The pandemic has taken a toll on everyone’s mental health and unfortunately, children are not immune to the effects of isolation and stress no matter how much we may try to shield them from it. The good news is there are many strategies parents can employ to ease children’s pandemic stress and foster a sense of routine and normalcy even during these unprecedented times. Here are 10 ideas from researchers at Oklahoma State University.
- Connect with each other. Children thrive in stable, loving environments, so it’s important to take time to disconnect from school and work responsibilities and just enjoy each other’s company. This can look like taking lunchtime breaks together to share a meal, playing your favorite games in the evening, or taking morning walks to relax and enjoy the fresh air.
- Support children’s friendships. Like adults, children are also struggling with reduced social interaction right now. Making arrangements for children to safely interact with friends in a way they feel comfortable with is critical for fostering their social growth and supporting their mental health. This might look like playing outside with masks on, forming a bubble with one other family so your children can play together, or arranging weekly video chat playdates.
- Help others. Lending a helping hand to those in need is a great way to maintain a sense of community. Encourage your children to donate clothes and toys they have outgrown or volunteer together for a beach or park clean-up.
- Keep clubs and activities alive. Being part of a group helps children feel a sense of belonging and identity. Keep clubs and afterschool activities alive with video meetings or socially-distant outdoor activities.
- Stay in touch with family. Although we couldn’t spend the holidays with extended family this year, it’s important for children to maintain connections with older relatives as a source of support and guidance. Keep up those weekly calls to grandma or create crafty cards to mail to the cousins.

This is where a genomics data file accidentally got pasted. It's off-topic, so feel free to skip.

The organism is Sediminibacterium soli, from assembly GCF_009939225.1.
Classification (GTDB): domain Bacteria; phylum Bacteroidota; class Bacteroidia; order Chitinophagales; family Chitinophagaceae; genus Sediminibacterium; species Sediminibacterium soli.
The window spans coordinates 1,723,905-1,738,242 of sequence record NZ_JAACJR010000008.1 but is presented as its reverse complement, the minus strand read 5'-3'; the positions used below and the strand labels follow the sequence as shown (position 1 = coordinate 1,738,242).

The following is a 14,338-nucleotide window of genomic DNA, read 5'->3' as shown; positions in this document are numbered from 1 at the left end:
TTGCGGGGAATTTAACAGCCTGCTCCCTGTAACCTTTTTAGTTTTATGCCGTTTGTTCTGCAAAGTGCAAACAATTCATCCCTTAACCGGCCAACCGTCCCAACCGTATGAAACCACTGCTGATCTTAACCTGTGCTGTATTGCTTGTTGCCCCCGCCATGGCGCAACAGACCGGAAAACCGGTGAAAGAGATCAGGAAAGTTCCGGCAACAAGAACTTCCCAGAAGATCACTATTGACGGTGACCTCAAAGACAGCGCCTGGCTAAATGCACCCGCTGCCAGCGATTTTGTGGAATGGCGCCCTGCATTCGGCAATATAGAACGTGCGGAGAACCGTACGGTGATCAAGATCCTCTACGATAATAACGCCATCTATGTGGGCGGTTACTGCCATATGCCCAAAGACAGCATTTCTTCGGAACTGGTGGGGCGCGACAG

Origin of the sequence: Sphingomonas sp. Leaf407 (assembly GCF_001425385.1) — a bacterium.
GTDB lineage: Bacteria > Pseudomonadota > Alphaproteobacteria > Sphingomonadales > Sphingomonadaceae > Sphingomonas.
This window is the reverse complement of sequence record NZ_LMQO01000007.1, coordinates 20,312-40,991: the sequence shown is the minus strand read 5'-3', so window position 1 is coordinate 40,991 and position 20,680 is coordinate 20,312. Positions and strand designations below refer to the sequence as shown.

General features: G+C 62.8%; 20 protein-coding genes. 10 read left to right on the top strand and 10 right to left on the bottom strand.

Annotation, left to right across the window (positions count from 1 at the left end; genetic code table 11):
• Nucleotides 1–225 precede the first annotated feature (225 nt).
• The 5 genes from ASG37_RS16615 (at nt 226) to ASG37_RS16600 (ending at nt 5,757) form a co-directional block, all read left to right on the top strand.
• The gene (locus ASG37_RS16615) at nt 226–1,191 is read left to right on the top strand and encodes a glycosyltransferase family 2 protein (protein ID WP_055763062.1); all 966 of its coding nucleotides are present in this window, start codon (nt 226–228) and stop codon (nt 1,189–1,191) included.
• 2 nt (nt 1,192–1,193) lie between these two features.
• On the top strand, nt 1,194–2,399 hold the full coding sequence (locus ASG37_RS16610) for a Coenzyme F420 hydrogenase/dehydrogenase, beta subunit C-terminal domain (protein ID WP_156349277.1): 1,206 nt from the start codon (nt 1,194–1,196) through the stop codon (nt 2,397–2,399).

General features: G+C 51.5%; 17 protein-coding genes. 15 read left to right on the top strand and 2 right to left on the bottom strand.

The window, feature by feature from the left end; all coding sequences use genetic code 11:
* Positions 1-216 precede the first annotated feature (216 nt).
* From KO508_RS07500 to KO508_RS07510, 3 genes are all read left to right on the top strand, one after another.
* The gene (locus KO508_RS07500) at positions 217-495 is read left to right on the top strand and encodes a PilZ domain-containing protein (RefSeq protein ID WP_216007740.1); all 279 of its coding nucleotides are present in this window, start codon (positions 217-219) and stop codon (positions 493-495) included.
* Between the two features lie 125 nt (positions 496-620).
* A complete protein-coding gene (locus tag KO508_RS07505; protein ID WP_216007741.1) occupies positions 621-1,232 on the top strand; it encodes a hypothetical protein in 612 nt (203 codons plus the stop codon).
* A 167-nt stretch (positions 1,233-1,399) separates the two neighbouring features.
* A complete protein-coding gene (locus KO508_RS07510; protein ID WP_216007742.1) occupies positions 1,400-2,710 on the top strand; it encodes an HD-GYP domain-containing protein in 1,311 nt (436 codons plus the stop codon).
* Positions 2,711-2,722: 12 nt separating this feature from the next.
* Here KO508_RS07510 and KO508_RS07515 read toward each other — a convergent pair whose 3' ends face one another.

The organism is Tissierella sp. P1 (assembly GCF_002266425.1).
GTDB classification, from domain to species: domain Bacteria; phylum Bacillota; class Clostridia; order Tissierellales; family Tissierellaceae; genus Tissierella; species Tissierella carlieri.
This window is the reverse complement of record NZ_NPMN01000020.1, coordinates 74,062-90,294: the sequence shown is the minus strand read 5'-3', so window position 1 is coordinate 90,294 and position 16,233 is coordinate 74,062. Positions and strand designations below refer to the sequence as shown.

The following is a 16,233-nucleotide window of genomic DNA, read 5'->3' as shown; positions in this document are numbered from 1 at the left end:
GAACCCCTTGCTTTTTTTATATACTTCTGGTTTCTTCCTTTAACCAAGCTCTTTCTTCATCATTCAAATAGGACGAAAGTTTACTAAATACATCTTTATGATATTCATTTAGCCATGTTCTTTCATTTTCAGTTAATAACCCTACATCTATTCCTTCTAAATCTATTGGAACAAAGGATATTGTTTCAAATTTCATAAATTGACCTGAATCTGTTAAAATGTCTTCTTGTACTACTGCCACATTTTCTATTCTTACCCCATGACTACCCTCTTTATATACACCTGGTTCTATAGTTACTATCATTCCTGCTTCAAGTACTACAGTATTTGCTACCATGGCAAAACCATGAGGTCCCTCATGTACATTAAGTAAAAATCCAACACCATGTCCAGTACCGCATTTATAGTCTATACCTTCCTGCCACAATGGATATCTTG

- Encourage hobbies. Developing meaningful and engaging hobbies stimulates children’s creativity and will keep them entertained for hours. If you’re bored of your initial quarantine hobbies, try picking up some new ones to challenge yourselves!
- Get active outside. Physical activity is one of the most influential factors in physical and mental health. Additionally, time in nature has been shown to promote better mental health and reduce stress. Make exercise a part of the daily routine and try out new and exciting outdoor pastimes like bike riding, hiking, or a new sport.
- Create a routine. Keeping a steady routine instills in children a sense of safety and stability. Even with fewer activities on our plates, create weekly calendars and stick to regular bedtimes.
- Adjust learning expectations. Many children are not advancing as quickly academically as they would be in the classroom. While this can be distressing, it’s important to remember that academic advancement is not the only measure of learning. Work with your child to practice skills they may be struggling with and celebrate other milestones like the mastery of a new hobby, cooking independently, or remembering to do their chores.
- Eat healthy. In addition to exercise, a healthy diet impacts our energy levels and mental health on a daily basis. Take advantage of the time at home during the pandemic to establish healthy and balanced eating habits and teach your children about the importance of nutrition. This could also be a great time to teach them how to cook some healthy staples or cultivate a vegetable garden.
We’ve been in a pandemic for nearly an entire year and even though we’ve gotten more used to online classes, virtual holidays, and remembering our masks, it never hurts to get a refresher on stress reduction and coping strategies to help us and our kids get through these difficult times.
By Amelia Buckley for The Optimist Daily: Making Solutions the News